“Go down in your bag.”
While it may seem like a meaningless phrase to some, to Karen Hill, it was what motivated her to reach deep inside herself and find the strength to persevere through any obstacle she may encounter. The phrase belongs to none other than her husband, Willie White.
Though White died June 29 at the age of 82, he lives on in all of those whose lives he impacted.
Many who knew White described him as a humble, caring soul who always wore a smile. Though he set two world records with UC Berkeley’s sprint medley relay teams and graduated in 1960 having run the sixth-fastest 100-yard dash in the nation in 1958, he never let it affect him.
“A lot of people flaunt their accolades and use that as ego to think they’re better than you, that type of thing,” said Traivon Soto Johnson, president and assistant coach at East Oakland Track Gems, or EOTG. “That was just never him.”
Aside from being a star athlete, White loved learning. As Hill recalled, White found joy in attending clinics and reading everything he could to perfect the art of coaching, which he continued to do no matter his experience level.
He was equally as eager to learn from his fellow coaches, even those who, like Soto Johnson, viewed him as the greatest of all time. Soto Johnson worked alongside White at both Castlemont High School and EOTG, a nonprofit that White founded to promote healthy habits for children through track and field.
Early on in White’s career, it was apparent that he loved the people even more than he loved sports, according to Lisa Rene, one of his former volleyball athletes from Berkeley High School.
“It was not so much about the activity, as much as it was about empowering them to see beyond their current status, regardless of the zip code that they lived in or how other people looked at them,” said Audree Jones-Taylor, former director of Oakland Parks and Recreation.
From Cal State East Bay to Oakland Parks and Recreation to Youth Movement, an initiative for which he won the Pacific Association of USA Track and Field’s 2015 Legacy Coaches Award, White was both an athletic and life coach.
When Kerry Myers walked into White’s office, he half expected to be laughed out, seeing as though he didn’t look like the typical high school jumping star. However, when he told White he could jump 6’7’’, White gave him one look and said, “We’re going to jump 7’ this year.”
“He gave workouts that seemed unreal, but completing them made us the confident self-driven individuals that we became,” said Denise Williams-West, one of White’s former track athletes. “He brought out the best in all of us, and his presence in all of our lives will remain invaluable.”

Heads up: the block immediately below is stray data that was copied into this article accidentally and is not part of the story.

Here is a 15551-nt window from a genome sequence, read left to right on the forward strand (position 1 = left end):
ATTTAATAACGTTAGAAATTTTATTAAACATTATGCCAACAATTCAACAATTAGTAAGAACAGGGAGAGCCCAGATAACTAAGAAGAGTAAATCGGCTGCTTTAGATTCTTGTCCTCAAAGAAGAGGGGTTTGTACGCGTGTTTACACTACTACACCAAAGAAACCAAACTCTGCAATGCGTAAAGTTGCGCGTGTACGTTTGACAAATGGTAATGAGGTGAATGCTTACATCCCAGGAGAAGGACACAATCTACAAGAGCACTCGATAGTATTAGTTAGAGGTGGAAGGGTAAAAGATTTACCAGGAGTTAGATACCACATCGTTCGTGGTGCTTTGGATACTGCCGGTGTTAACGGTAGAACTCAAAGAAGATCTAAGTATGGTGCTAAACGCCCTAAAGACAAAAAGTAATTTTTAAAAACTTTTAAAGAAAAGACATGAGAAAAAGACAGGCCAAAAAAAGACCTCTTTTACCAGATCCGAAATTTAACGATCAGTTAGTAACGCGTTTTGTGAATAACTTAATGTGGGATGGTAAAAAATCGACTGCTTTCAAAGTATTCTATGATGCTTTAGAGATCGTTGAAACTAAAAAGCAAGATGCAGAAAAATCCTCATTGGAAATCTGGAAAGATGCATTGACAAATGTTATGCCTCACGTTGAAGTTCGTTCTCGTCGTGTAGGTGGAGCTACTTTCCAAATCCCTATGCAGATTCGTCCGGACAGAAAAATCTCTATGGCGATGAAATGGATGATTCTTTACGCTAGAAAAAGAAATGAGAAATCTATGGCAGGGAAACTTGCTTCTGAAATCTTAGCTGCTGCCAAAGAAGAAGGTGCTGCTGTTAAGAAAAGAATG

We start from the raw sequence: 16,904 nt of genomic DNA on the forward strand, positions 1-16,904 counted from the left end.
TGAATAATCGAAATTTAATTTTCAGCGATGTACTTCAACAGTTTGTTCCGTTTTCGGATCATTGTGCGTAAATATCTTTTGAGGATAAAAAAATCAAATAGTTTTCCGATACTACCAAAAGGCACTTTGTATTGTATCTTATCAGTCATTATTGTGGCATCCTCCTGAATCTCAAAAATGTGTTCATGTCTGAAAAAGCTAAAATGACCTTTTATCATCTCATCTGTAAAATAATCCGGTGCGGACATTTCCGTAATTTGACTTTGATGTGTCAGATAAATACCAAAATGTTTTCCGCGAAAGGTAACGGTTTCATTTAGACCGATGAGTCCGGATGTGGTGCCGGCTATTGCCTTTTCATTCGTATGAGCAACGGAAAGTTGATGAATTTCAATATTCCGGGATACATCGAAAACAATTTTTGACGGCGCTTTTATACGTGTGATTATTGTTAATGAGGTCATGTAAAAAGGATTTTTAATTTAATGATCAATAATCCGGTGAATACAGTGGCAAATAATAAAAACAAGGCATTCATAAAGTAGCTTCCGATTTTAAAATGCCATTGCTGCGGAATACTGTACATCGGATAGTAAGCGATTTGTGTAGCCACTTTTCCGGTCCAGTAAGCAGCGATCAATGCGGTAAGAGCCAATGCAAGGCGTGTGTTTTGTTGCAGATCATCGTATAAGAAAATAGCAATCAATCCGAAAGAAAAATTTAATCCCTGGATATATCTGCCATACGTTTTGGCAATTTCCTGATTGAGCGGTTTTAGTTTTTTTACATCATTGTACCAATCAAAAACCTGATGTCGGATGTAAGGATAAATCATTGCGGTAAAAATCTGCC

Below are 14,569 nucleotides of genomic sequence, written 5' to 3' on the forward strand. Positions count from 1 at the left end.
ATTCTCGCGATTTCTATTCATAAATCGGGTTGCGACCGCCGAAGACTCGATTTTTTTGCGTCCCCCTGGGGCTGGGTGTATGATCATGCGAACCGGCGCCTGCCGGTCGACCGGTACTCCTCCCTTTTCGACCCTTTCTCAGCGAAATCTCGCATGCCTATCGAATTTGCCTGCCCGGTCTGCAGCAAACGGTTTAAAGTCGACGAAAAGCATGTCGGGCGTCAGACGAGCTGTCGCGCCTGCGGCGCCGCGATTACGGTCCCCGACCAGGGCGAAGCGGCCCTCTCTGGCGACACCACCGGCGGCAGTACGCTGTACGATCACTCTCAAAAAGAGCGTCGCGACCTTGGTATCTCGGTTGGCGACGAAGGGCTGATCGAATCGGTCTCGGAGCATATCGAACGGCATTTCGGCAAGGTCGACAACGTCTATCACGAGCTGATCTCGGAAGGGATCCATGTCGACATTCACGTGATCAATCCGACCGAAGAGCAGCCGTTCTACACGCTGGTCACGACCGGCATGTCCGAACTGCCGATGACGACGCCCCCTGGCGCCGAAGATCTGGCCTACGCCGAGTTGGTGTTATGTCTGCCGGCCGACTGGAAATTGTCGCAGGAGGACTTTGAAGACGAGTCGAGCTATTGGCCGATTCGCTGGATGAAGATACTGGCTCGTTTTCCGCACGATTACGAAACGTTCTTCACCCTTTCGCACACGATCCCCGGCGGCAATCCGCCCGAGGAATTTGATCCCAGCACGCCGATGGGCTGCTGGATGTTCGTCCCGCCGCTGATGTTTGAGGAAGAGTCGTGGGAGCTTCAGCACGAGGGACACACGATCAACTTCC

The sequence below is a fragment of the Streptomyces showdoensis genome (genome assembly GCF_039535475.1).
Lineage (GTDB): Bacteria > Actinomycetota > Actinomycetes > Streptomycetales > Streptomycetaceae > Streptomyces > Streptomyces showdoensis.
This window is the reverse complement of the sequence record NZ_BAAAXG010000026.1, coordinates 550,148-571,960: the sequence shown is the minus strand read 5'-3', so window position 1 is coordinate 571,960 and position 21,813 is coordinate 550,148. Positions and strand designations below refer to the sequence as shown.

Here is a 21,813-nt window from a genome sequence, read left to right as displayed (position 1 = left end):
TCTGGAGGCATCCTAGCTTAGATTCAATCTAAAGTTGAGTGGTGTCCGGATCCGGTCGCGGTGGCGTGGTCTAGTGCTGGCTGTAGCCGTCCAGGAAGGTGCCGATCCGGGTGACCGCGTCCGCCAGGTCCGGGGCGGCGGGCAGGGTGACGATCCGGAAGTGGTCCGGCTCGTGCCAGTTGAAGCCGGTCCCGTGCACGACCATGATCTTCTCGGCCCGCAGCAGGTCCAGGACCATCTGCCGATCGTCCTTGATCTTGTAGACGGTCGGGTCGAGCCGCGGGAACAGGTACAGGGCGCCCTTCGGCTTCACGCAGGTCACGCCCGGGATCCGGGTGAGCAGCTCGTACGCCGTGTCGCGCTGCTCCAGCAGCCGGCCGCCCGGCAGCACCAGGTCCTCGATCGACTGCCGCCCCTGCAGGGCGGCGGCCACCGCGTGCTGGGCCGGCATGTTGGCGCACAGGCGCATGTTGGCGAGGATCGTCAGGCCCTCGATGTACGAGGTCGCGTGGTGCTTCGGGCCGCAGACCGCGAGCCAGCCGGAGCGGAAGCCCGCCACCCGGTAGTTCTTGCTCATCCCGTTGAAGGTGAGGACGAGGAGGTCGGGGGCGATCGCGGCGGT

Even when he came down with pneumonia, White insisted on leaving the hospital so he could enter his athletes into their races, Hill said. He would not rest until he ensured they could compete.
Though White was a no-nonsense coach, his motto being “no pain, no gain,” as long as his athletes did their best, he was happy.
Off of the field, White always put his athletes first, making sure they had clothes to wear and good food to eat, carrying extra in his car just in case.
After his death, calls came flooding in from athletes determined to express how Coach White had done nothing short of saving their lives.
“Some of them said, ‘I was going to be either dead or in prison, he was the father I never had,’ ” Hill said. “ ‘He’s the one that taught me how to trust myself and how to trust others, he’s the one who taught me to go further than I thought I could go.’ And those are the resilience factors that we need to make it through life.”
Myers put it best when he said he would have run through a “wall of fire” for White.
As Hill emphasized, her husband didn’t care about the acknowledgment or the accolades. He aimed to transform lives and community through athletics, and he did just that.
“He lived a full life,” Hill said. “The truth of the matter is, it’s absolutely not how long we’re here. It’s what we do with our time.”
For many years, White paid for the shoes, uniforms and entry fees for the athletes of EOTG. To continue the legacy that he left behind, Hill asks that donations be made to the club in his honor.